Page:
Posted by Ronald * Starr(in No CA) on July 31, 2003 at 22:02:16:
Well, I think the conventional answer here is “no,” as you suspected. But, I like to solve problems, so let’s think a bit.
Hmmm. If you were not fully the owner of the property, then you could buy out a co-owner and thus put more equity into the property. I actually did do a deal like that. My co-owner was happy to get the money–a great profit for his time and cash investment–and I was happy to get complete ownership of the property.
However, if you already own the property fully, to get to a part ownership situation you would have to transfer a part ownership to somebody else. I think that would be a taxable event. If you could do so and it were not a taxable event, then you might be able to do that. Transfer a part ownership of the property in which you want more equity. Then buy out the co-owner with the exchange funds.
A multi-step approach might work. Exchange away the old property for another property. A few months later or a year later, or in the next tax year, refinance out part of the equity of that new property. Then use that refinance money to pay down the loan balance on the property where you want more equity.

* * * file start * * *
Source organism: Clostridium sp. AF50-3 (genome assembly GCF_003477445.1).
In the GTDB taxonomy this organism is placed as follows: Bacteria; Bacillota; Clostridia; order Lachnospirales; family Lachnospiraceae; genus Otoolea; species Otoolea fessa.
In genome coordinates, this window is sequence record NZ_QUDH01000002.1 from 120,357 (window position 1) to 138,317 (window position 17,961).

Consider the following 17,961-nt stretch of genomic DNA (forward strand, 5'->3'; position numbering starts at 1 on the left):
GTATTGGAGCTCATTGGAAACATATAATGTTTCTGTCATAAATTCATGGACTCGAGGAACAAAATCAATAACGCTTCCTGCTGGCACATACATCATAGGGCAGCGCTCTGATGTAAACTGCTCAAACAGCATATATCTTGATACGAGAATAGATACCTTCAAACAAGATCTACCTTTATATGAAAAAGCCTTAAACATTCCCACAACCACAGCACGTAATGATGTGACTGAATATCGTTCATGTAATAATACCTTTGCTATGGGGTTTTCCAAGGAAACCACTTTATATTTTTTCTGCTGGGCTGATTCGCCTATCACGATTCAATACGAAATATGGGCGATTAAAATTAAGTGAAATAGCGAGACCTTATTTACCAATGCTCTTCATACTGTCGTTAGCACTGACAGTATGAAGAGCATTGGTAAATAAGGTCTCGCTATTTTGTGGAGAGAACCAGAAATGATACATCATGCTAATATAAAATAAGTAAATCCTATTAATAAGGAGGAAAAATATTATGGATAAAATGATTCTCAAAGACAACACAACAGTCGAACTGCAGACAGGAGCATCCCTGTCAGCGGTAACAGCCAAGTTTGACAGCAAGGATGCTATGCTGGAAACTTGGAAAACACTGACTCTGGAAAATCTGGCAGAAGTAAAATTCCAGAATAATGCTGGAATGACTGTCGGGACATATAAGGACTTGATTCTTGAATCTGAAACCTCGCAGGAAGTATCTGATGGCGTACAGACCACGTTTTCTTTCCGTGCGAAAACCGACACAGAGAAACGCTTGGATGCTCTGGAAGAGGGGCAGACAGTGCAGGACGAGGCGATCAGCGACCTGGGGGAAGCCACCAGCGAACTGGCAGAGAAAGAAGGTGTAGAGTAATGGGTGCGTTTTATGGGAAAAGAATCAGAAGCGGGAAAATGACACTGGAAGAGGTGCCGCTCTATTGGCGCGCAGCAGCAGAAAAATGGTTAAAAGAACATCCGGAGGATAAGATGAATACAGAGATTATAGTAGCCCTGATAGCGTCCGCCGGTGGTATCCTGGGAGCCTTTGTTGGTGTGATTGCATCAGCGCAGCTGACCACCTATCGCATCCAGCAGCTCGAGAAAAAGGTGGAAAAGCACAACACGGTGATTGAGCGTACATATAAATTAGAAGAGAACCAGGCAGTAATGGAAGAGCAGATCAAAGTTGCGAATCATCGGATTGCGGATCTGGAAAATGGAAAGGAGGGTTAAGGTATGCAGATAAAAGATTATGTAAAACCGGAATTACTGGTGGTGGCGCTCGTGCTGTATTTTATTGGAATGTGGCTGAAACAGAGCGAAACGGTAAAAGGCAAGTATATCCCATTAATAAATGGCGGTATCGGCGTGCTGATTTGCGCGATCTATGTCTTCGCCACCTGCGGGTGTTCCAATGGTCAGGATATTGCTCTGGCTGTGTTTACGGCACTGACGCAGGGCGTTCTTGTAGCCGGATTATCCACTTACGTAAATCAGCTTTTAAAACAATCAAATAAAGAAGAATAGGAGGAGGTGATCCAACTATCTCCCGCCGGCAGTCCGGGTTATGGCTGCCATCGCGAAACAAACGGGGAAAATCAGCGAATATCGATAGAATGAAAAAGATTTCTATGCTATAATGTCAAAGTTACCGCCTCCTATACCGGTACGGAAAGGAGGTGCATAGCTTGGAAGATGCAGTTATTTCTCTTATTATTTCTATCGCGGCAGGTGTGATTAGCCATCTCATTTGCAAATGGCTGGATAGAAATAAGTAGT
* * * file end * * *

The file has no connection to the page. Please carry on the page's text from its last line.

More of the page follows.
Or, use positive cash flow from the acquired property to make extra principal payments on the loan for the property in which you want more equity.
I really don’t see the reason to have more equity in a property. I’d suggest that look at your investing as a portfolio. Have the amount of equity and amount of leverage you want overall in your portfolio. Don’t try to push one individual property one way or the other. Then you won’t have to manuever to do something that is difficult or impossible.
Good Investing*Ron Starr